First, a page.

Roopali Kukreja wins DOE Early Career Award
Materials science and engineering assistant professor Roopali Kukreja has received a prestigious Early Career Award from the U.S. Department of Energy (DOE). The DOE early career award, now in their 12th year, recognize and support the research of early-career outstanding scientists and engineers in the U.S. The award provides graduate student support, summer salary and research expenses intended to last five years.
Kukreja is one of 83 researchers to receive the award this year and one of two in the College of Engineering, joining computer science assistant professor Aditya Thakur. Kukreja is the fifth College of Engineering faculty member to receive this award, including her colleague, Professor Ricardo Castro.
“It is a great honor to receive this award, and I am very excited about building a research group focused on understanding fluctuations and nanoscale phenomenon in quantum materials,” she said.
Kukreja’s award-winning project aims to study the electronic, magnetic and structural properties of quantum materials at an atomic scale and over extremely fast timescales. Quantum materials have promise for energy-efficient computing application, but quantum behavior occurs at atomic lengthscales, which makes it challenging to study.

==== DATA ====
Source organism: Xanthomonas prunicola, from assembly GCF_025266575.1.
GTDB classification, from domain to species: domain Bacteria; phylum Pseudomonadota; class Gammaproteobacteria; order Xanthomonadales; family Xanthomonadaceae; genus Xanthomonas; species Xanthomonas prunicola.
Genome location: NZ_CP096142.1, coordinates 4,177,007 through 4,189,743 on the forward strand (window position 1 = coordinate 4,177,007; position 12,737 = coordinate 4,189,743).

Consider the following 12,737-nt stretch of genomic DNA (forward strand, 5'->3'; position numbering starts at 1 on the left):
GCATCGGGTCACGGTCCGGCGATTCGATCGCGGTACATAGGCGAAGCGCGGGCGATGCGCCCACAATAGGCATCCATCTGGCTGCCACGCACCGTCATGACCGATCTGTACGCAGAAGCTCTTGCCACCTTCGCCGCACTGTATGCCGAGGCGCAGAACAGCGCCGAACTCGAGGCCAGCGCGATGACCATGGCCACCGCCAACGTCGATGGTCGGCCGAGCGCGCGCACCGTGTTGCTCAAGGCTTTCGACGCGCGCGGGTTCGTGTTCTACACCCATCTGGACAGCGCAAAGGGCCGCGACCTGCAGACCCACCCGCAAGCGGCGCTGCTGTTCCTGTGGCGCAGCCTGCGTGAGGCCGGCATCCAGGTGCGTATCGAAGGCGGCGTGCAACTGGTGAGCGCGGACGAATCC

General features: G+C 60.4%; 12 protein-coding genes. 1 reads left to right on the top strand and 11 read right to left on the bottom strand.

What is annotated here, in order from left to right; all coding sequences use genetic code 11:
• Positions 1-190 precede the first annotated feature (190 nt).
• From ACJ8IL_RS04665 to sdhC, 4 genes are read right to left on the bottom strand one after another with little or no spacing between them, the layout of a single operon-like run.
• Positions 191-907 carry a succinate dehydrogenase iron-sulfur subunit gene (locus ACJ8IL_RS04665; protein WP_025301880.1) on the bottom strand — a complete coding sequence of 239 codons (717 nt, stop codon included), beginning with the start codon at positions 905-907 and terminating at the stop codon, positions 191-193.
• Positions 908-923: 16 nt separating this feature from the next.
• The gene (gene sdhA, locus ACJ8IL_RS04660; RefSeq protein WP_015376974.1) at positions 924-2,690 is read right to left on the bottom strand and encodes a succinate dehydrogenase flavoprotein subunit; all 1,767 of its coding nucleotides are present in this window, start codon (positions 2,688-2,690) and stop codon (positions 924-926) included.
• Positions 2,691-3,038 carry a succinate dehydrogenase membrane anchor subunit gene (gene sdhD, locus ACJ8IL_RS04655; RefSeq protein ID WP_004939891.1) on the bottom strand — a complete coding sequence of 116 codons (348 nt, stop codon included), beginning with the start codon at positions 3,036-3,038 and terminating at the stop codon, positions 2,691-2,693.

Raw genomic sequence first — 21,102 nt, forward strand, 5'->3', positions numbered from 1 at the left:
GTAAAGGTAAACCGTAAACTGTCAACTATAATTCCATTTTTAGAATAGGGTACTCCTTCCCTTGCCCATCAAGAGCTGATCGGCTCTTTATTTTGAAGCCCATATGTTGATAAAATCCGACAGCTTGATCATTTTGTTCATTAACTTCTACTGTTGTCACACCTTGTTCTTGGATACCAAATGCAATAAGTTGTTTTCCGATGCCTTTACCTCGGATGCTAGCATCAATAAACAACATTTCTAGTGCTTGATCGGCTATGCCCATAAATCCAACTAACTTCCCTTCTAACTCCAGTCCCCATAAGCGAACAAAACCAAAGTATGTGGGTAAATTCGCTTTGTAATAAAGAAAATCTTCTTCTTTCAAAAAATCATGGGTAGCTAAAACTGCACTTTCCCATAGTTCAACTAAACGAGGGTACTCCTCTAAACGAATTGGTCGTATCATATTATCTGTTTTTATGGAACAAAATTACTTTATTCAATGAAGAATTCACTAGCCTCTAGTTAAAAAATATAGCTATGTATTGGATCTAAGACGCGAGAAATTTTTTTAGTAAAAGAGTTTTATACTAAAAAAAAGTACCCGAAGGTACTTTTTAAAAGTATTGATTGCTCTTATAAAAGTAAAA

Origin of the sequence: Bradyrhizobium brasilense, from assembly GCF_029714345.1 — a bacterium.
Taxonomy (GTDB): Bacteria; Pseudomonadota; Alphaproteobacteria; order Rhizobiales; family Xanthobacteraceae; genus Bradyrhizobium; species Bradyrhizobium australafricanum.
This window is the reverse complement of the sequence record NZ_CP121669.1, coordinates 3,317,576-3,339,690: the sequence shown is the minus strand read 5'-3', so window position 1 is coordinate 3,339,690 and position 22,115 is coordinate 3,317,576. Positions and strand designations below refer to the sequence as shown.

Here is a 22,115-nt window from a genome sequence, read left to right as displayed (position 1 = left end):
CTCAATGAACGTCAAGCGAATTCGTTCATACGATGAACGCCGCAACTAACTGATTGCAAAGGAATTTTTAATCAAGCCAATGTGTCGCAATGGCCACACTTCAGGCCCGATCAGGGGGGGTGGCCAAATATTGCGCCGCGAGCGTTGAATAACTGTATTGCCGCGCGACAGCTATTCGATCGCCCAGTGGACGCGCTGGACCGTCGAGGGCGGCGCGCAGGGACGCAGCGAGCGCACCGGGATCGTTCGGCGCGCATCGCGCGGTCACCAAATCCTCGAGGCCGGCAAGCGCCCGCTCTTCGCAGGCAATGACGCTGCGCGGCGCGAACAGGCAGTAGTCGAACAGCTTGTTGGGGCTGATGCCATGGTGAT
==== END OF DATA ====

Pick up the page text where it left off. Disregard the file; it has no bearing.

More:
To solve this problem, her team plans to use new and advanced x-ray techniques at DOE facilities like the National Synchrotron Light Source II, Linac Coherent Light Source (LCLS) and LCLS II, Advanced Photon Source and Advanced Light Source to study these materials.
The project builds on Kukreja’s expertise in studying how the properties of materials change on ultrafast time scales (~1x10⁻¹⁵ seconds) in response to external stimuli such as temperature, voltage and lasers. Understanding how magnetic and electronic behavior of quantum materials change is the first step toward controlling them for use in future high-efficiency high-performance computers.
She received her B.Tech in metallurgical engineering and materials science from the Indian Institute of Technology, Bombay, earned her M.S. and Ph.D. in materials science and engineering from Stanford University and completed postdoctoral work at UC San Diego.
She joined UC Davis in 2016 as the first hire of the then-newly-formed Department of Materials Science and Engineering. Since then, she has received an Air Force Office of Science and Research Young Investigator Research grant in 2018 and the American Physical Society (APS)’s Magnetism Outreach Activities Award in 2020.